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A first fling with Strathmore’s Aquarius 2

June 8, 2013

A while back my friend Ray Murphy showed us his custom sketchpads made from Strathmore Aquarius 2. He had the fervor of the converted – extolling the magical convenience of this synthetic material. It’s main claim to fame – it always stays flat. I was intrigued at the idea of a watercolor paper that doesn’t require preparation. So – I’ve ordered up 10 sheets, and this is my first test flight.

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Strathmore says:

500 Series Aquarius II® Watercolor Weight: 80 lb. (22″ x 30″ x 500 sheets) 170 g/m2 Surface: Cold Press

This unique light weight sheet is made with a blend of cotton and synthetic fibers. This fiber combination allows this sheet to resist buckling and the need for stretching when applying light to medium wash. The lightly textured cold press surface is excellent when combining drawing media with watercolor and for fine detail work.

I say:

Paper Texture: Alien Skin

Most of my work is on cold press (textured) paper. You get used to the knobbly surface giving you a texture when you dry-bush or feather. But I’ve done my share on smooooooth hot press – and that can be very nice too – particularly how the water puddles around and makes lots of wrinkly back-wash.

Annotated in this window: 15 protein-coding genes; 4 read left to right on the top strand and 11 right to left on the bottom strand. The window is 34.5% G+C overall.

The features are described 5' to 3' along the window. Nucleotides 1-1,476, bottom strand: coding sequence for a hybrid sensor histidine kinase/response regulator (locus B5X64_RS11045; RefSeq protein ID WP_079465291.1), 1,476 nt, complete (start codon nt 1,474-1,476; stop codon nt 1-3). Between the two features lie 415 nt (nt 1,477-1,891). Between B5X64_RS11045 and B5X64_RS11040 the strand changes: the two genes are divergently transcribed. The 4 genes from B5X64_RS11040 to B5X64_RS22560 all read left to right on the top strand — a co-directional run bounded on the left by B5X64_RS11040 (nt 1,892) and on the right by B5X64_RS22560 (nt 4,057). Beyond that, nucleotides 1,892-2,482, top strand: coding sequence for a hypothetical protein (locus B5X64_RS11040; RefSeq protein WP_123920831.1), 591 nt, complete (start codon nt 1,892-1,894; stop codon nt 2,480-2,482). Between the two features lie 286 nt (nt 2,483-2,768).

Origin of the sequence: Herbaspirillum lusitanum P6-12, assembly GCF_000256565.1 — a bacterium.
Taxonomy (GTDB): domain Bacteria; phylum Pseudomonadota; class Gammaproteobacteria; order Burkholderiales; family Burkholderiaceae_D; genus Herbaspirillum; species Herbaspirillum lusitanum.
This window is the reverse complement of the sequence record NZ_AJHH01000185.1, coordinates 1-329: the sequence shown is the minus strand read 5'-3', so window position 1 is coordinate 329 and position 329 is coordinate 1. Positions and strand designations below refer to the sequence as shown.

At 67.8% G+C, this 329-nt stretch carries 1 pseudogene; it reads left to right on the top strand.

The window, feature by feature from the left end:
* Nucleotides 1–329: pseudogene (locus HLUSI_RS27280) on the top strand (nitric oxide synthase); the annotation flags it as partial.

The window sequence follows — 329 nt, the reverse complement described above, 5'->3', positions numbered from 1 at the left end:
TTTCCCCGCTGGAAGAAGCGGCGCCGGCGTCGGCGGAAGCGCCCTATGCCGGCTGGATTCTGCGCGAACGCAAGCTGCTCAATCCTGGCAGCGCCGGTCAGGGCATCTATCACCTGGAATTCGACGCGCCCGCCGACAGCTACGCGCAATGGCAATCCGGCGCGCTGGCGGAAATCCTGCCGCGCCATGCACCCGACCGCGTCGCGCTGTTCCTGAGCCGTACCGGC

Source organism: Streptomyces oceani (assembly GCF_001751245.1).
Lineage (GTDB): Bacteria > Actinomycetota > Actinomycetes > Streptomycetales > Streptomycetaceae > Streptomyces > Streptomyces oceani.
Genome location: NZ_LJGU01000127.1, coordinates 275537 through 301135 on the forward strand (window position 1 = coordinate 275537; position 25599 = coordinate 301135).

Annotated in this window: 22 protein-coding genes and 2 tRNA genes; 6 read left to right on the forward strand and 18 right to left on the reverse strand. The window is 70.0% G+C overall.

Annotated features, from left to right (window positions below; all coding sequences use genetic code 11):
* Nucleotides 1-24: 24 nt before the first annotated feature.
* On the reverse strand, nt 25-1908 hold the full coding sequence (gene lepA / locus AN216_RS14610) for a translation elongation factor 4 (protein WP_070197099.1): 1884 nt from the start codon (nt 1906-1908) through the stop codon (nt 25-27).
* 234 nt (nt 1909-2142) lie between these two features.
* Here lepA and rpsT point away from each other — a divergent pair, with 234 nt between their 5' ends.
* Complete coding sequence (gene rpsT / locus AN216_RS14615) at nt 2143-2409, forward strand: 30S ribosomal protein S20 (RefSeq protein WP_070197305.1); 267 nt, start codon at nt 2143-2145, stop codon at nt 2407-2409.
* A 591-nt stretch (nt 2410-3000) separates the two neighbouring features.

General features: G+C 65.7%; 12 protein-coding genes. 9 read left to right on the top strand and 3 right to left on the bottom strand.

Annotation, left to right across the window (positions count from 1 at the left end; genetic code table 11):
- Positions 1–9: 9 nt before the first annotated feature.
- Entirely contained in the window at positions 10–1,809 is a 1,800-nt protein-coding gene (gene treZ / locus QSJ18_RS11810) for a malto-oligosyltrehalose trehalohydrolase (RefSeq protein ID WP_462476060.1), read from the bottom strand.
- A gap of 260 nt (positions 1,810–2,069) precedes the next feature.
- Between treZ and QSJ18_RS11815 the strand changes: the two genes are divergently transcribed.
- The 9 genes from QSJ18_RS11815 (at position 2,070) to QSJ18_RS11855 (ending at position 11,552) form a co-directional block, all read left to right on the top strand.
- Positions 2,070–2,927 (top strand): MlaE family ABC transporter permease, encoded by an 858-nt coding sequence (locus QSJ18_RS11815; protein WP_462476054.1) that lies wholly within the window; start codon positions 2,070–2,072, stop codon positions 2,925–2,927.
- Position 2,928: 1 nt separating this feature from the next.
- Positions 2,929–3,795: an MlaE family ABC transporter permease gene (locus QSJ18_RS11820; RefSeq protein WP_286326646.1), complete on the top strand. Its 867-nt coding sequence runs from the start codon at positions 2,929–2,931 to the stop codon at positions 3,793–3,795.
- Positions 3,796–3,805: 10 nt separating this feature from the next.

Aquarius 2 is neither.

The Aquarius sheet (I will drop the 2 henceforward) is like the skin of an alien. It’s very very very slightly textured – gives the impression of having thousands of tiny pores. There is even an odd matte look to the dried painting – where these pores present as an even dusting of speckles.

This is a classic case of ‘different’ not ‘better’. It’s something out of left field that will either bother you (because it’s not like what you know), or present a new opportunity, if you’re open to it.

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Paper Weight: Tissue of Titanium

80lb paper in a big sheet feels awfully thin. It’s like a large sheet of trace. It feels delicate, but with the magic of science, it’s actually quite tough. You can scrub considerably harder than should be possible, without fear of shredding the paper. (Though, oddly masking tape does lift small ‘fuzzy’ tears in the surface).

I can’t help but think that a collector would feel ‘cheapened’ to hold the painting – as compared to the medieval parchment feeling of traditional 140lb, or the sexy sexy heft of 300lb~! (If only I dared to paint on precious 300). So if you’re presenting the work, might want to have it framed in advance.

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Washes: Where does it put the stuff?

I’m having a hard time articulating. The feel of pigment going down on Aquarius will throw you off at first. Somehow it can take massive amounts of water, without feeling like anything is happening. It doesn’t get glossy, it doesn’t get rippled (much). It’s like the worlds thinnest sponge.

Water just keeps going in.

The paint won’t bloom out of the stroke unless the levies break. You need a total flood to make a wet-in-wet effect. You can do it – but it takes quite an effort. You’ll need a very large brush that holds a lot of water. Probably even pouring water might help.